Bing Focuses on Site Safety in its Search Pages
In its renewed vigor to take on Google, Microsoft has been revamping certain features of its search engine. Alongside improved image search Bing is improving the quality of information it gives in order to warn users of dangers identified with various sites.
The new screen allows a detailed explanation of the cautions it has identified to give the user control.
This does not show as default but it will show if you want to know why the site has been blocked. A graphic detailing this is shown below:
Personally it seems a bit surprising Bing hasn’t thought about a traffic light system that could indicate certain areas for caution which could, if clicked or hovered over, show up the reasons. This could be because of excessively low ratings on independent review sites, indications of financial fraud, or even such factors as being excessively slow or resource intensive to load a page (ideally perhaps, contextually, for example, by detecting your device, connection speed etc, even using average load times for previous site visits or factors that have caused the page to fail to load already on your device).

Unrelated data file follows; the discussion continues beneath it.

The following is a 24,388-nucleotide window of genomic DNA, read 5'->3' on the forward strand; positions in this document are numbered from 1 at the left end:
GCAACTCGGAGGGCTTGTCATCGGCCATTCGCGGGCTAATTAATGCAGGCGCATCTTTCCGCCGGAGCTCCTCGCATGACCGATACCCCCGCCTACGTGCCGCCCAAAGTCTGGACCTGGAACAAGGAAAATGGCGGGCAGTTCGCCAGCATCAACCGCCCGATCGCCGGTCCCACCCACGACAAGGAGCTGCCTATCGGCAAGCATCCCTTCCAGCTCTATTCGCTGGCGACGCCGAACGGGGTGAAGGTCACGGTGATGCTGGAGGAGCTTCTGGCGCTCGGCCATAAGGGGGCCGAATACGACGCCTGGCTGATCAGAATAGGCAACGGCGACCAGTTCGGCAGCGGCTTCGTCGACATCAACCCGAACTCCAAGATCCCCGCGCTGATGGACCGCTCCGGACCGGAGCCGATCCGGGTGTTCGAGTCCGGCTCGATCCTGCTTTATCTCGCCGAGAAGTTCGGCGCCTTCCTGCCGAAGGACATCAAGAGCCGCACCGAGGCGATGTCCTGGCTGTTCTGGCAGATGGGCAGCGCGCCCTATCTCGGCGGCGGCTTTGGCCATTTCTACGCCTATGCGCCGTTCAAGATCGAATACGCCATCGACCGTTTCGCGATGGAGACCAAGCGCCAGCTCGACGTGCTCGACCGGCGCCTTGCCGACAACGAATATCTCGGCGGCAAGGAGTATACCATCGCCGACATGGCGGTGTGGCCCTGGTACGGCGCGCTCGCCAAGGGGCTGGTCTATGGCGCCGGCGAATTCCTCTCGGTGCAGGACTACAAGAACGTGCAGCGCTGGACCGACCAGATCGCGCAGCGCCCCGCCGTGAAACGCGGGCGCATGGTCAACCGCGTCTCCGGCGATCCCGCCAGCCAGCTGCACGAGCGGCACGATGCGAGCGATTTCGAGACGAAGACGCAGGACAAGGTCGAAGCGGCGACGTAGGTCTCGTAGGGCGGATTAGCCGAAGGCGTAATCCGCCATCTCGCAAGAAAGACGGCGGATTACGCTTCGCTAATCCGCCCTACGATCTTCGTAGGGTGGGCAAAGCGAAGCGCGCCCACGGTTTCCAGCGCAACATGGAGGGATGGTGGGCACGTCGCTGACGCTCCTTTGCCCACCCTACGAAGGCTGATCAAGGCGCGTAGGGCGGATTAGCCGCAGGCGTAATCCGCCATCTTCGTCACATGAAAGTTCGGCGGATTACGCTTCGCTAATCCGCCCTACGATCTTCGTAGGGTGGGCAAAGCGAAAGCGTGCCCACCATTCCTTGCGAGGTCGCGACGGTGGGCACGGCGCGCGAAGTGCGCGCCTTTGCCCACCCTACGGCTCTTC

You could also decide what factors you particularly dislike about sites and maybe have these flag up. If we are to submit to greater use of our search histories, why not have a feature that tracks how long you have spent on a site with a similar search term and if you did spend a long time on it / low bounce rate over many visits, these could be boosted up automatically for you. Gathering historical data from clusters of people with similar interests and searchers should boost contextual semantic search result matches (which no doubt is used to some extent already), which would require tracking your past interests (a bit creepy, sure, but on the other hand perhaps you can group searches by interest and type and place some on a ‘do not track’ list that you don’t want search engines to keep historical data on which is identified to you). The problem with this is largely the use of search by people on shared devices.
Or perhaps they have considered all that and it was rubbished in their consumer research!